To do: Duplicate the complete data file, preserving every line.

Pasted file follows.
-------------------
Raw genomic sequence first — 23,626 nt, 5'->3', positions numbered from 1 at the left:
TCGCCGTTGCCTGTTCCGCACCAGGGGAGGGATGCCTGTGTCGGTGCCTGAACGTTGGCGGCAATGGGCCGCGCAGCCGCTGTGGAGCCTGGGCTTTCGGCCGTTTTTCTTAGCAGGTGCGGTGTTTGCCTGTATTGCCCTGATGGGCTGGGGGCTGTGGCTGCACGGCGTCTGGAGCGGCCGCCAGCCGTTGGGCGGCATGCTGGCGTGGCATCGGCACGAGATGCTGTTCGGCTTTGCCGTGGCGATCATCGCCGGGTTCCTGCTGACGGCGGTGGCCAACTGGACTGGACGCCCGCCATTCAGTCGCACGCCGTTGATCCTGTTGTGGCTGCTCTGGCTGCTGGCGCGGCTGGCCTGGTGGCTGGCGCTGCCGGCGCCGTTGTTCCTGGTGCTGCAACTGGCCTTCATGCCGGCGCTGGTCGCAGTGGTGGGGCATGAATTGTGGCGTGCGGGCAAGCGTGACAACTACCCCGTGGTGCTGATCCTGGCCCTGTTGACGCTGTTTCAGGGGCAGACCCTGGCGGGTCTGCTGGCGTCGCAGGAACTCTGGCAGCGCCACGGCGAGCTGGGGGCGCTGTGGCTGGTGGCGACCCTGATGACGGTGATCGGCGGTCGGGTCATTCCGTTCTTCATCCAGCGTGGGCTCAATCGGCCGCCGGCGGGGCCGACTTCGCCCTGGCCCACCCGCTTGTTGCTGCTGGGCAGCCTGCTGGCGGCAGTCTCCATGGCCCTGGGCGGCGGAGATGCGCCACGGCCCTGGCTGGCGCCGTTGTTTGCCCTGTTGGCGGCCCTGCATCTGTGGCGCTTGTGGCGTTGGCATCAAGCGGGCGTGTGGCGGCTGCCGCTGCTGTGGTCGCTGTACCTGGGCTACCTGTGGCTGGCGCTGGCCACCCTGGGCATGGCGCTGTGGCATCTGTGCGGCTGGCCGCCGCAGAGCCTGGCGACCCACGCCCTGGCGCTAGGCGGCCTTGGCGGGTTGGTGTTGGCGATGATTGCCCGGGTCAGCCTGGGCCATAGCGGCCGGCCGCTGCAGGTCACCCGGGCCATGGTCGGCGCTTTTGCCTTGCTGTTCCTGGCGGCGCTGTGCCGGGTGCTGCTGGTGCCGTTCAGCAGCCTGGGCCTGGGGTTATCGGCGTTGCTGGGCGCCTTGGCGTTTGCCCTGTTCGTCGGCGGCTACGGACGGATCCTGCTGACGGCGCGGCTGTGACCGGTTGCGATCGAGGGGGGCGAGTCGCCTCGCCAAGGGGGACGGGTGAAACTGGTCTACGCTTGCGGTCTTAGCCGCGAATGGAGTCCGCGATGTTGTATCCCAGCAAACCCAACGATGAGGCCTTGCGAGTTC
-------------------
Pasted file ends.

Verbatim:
Raw genomic sequence first — 23,626 nt, 5'->3', positions numbered from 1 at the left:
TCGCCGTTGCCTGTTCCGCACCAGGGGAGGGATGCCTGTGTCGGTGCCTGAACGTTGGCGGCAATGGGCCGCGCAGCCGCTGTGGAGCCTGGGCTTTCGGCCGTTTTTCTTAGCAGGTGCGGTGTTTGCCTGTATTGCCCTGATGGGCTGGGGGCTGTGGCTGCACGGCGTCTGGAGCGGCCGCCAGCCGTTGGGCGGCATGCTGGCGTGGCATCGGCACGAGATGCTGTTCGGCTTTGCCGTGGCGATCATCGCCGGGTTCCTGCTGACGGCGGTGGCCAACTGGACTGGACGCCCGCCATTCAGTCGCACGCCGTTGATCCTGTTGTGGCTGCTCTGGCTGCTGGCGCGGCTGGCCTGGTGGCTGGCGCTGCCGGCGCCGTTGTTCCTGGTGCTGCAACTGGCCTTCATGCCGGCGCTGGTCGCAGTGGTGGGGCATGAATTGTGGCGTGCGGGCAAGCGTGACAACTACCCCGTGGTGCTGATCCTGGCCCTGTTGACGCTGTTTCAGGGGCAGACCCTGGCGGGTCTGCTGGCGTCGCAGGAACTCTGGCAGCGCCACGGCGAGCTGGGGGCGCTGTGGCTGGTGGCGACCCTGATGACGGTGATCGGCGGTCGGGTCATTCCGTTCTTCATCCAGCGTGGGCTCAATCGGCCGCCGGCGGGGCCGACTTCGCCCTGGCCCACCCGCTTGTTGCTGCTGGGCAGCCTGCTGGCGGCAGTCTCCATGGCCCTGGGCGGCGGAGATGCGCCACGGCCCTGGCTGGCGCCGTTGTTTGCCCTGTTGGCGGCCCTGCATCTGTGGCGCTTGTGGCGTTGGCATCAAGCGGGCGTGTGGCGGCTGCCGCTGCTGTGGTCGCTGTACCTGGGCTACCTGTGGCTGGCGCTGGCCACCCTGGGCATGGCGCTGTGGCATCTGTGCGGCTGGCCGCCGCAGAGCCTGGCGACCCACGCCCTGGCGCTAGGCGGCCTTGGCGGGTTGGTGTTGGCGATGATTGCCCGGGTCAGCCTGGGCCATAGCGGCCGGCCGCTGCAGGTCACCCGGGCCATGGTCGGCGCTTTTGCCTTGCTGTTCCTGGCGGCGCTGTGCCGGGTGCTGCTGGTGCCGTTCAGCAGCCTGGGCCTGGGGTTATCGGCGTTGCTGGGCGCCTTGGCGTTTGCCCTGTTCGTCGGCGGCTACGGACGGATCCTGCTGACGGCGCGGCTGTGACCGGTTGCGATCGAGGGGGGCGAGTCGCCTCGCCAAGGGGGACGGGTGAAACTGGTCTACGCTTGCGGTCTTAGCCGCGAATGGAGTCCGCGATGTTGTATCCCAGCAAACCCAACGATGAGGCCTTGCGAGTTC